When you complete the process of writing the sales copy for your new product, there is the need to evaluate your copy prior to displaying it on your website or emailing it to your subscriber list.
If all your promotional methods drive traffic to your site, and the copy does not generate sales, then you have wasted money, time, effort, and valuable traffic. Free traffic offers the same result as if you paid for the traffic. You ruin your chances of selling to them now and in the future. They will not give you a chance to revamp and return when your copy is on point. A valuable incentive may help to get them to return a second time. However, it is chancy at best.
Go incommunicado as you stay off the internet and the phone for at least an hour. Then become the potential consumer or prospect. Think and feel in harmony with the prospect. You are dealing with the exact difficulties, issues, and have the same questions. You have to walk a mile in their shoes to understand what they want or need.
Now reread the sales letter from their point of view from beginning to end. For now, just read, without editing the letter in any form. You only need to read the sales copy from the perspective of a prospect who is trying to decide whether to purchase your product.
Now that you have done this task, assess how well your copy fulfills the following criteria, and designate a number from one to five for each factor.
The number 1: Virtually non-existent
The number 2: Requires improvement
The number 3: Not awful, but needs more work
The number 4: Powerful
The number 5: Brilliant!
This assessment will help you to refine your sales copy so that prospects will purchase your product or services.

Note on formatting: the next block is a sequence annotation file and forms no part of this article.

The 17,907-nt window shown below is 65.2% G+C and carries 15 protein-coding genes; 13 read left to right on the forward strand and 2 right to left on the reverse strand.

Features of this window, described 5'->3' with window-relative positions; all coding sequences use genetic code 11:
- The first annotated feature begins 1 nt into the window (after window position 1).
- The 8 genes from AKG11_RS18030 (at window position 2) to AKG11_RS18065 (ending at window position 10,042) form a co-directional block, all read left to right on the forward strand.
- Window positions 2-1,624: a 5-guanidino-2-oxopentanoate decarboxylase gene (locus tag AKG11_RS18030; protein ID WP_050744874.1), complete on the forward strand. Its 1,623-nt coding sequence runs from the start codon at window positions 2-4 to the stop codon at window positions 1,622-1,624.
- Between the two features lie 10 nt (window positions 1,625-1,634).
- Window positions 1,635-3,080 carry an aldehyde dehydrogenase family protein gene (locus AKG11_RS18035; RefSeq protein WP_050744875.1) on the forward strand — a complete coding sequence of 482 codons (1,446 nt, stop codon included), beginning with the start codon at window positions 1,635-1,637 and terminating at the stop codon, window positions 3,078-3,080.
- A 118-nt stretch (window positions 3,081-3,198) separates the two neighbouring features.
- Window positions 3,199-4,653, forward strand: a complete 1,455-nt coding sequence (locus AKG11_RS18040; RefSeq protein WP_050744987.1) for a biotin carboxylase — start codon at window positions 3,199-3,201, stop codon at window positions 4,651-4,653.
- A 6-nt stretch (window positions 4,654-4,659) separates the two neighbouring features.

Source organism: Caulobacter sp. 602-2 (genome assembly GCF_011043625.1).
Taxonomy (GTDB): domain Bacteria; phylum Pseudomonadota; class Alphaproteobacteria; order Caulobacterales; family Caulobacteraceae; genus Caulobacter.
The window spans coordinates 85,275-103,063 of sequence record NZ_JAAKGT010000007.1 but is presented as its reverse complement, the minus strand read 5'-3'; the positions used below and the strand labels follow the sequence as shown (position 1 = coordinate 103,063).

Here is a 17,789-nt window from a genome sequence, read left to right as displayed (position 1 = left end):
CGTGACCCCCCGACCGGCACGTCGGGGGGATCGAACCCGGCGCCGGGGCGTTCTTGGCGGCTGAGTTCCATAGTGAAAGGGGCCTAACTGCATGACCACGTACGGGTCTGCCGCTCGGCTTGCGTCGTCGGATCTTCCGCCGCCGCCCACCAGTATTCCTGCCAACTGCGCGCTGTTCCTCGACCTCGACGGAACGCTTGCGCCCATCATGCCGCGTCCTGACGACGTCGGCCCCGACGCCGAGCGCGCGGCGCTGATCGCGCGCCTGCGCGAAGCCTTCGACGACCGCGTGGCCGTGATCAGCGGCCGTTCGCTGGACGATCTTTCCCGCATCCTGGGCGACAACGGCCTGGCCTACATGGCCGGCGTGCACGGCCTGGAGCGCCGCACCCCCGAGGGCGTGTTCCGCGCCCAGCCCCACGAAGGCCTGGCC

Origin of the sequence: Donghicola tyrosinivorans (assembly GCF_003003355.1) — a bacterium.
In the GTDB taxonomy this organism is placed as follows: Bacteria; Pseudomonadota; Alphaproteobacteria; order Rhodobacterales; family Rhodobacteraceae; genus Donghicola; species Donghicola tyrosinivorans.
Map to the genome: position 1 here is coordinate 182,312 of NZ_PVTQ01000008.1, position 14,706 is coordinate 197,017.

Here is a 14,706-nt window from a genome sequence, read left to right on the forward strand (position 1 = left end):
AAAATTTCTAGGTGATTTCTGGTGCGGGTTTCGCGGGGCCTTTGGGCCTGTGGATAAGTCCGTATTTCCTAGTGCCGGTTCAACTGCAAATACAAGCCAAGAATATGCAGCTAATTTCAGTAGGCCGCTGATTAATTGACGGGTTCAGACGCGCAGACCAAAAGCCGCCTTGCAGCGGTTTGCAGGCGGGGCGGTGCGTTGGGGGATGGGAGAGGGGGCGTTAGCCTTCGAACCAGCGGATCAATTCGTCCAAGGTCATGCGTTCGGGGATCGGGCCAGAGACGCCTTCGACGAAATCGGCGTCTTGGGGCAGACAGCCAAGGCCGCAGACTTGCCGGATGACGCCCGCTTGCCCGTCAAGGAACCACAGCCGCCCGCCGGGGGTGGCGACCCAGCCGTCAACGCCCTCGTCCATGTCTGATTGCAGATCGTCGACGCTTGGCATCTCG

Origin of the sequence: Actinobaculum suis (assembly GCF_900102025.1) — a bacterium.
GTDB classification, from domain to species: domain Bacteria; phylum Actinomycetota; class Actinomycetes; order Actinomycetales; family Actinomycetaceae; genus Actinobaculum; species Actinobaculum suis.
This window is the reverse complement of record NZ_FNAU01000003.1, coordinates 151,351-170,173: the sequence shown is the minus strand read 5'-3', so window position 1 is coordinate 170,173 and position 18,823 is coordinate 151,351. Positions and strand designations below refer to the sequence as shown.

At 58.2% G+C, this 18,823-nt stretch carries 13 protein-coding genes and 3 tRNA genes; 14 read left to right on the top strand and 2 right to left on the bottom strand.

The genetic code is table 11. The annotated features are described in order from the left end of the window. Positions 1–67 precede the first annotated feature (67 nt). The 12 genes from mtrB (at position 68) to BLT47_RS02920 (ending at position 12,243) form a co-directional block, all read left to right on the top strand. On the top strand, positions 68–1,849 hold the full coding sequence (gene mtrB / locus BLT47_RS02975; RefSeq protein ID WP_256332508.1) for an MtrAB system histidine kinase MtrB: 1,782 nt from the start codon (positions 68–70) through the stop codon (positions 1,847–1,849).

1. Is the headline an immediate attention grabber? _____
2. Do you have a lead-in that entices you to read further? _____
3. Do your headline and lead-in have absolute credibility? _____
4. Will the headline and lead-in combination have a compelling impact on a substantial numbers of your prospects? _____
5. Do the headline and lead-in combination reveal the considerable benefit to the prospect? _____
6. Do you as the spokesperson leave no doubt as to your qualifications? _____
7. Do the first paragraphs that you read generate emotions that induce you to read further? _____
8. Did you provide a reason to the prospect for reading this without delay? _____
9. Is the copy written and read as a conversation between two friends? _____
10. Does it appear that you as spokesperson genuinely has the best interests of the prospect as the center of the copy? _____
11. Is there an examination of product benefits? _____
12. Was there a full development of the emotional reasons for a purchase? _____
13. Does the letter have entertaining, informative, and qualities that foster a sale? _____
14. Is the price fully warranted, yet understated? _____
15. Did you display the guarantee in a prominent manner, and does it reiterate the benefits? _____
16. Does the prospect have a compelling reason to make the purchase at this time without delay? _____
17. Does your copy give the prospect a sense of urgency? _____
18. Does your excitement heighten as you read through the sales letter? _____
19. Did you provide a compelling call to action that makes the prospect feel foolish for not making a purchase? _____
20. Are there specific instructions that tell the prospect the next action required, how to order, and how their product will be delivered, such as digitally or traditionally? _____
21. From the perspective of the prospect, would you purchase your product? _____
A score of 21 to 50: This copy should not be used without significant modifications.
A score of 51 to 65: You made an effort. Now go back to the drawing board to make it exceptional.
A score of 66 to 80: This is a good draft, but it is not up to par with copy that will get you the sale of your product. It needs lots of work.
A score of 81 to 95: This rendering is great. It needs a few adjustments that will lead to traffic converting to sales.
A score of 96 to 105: You are an exceptional copywriter!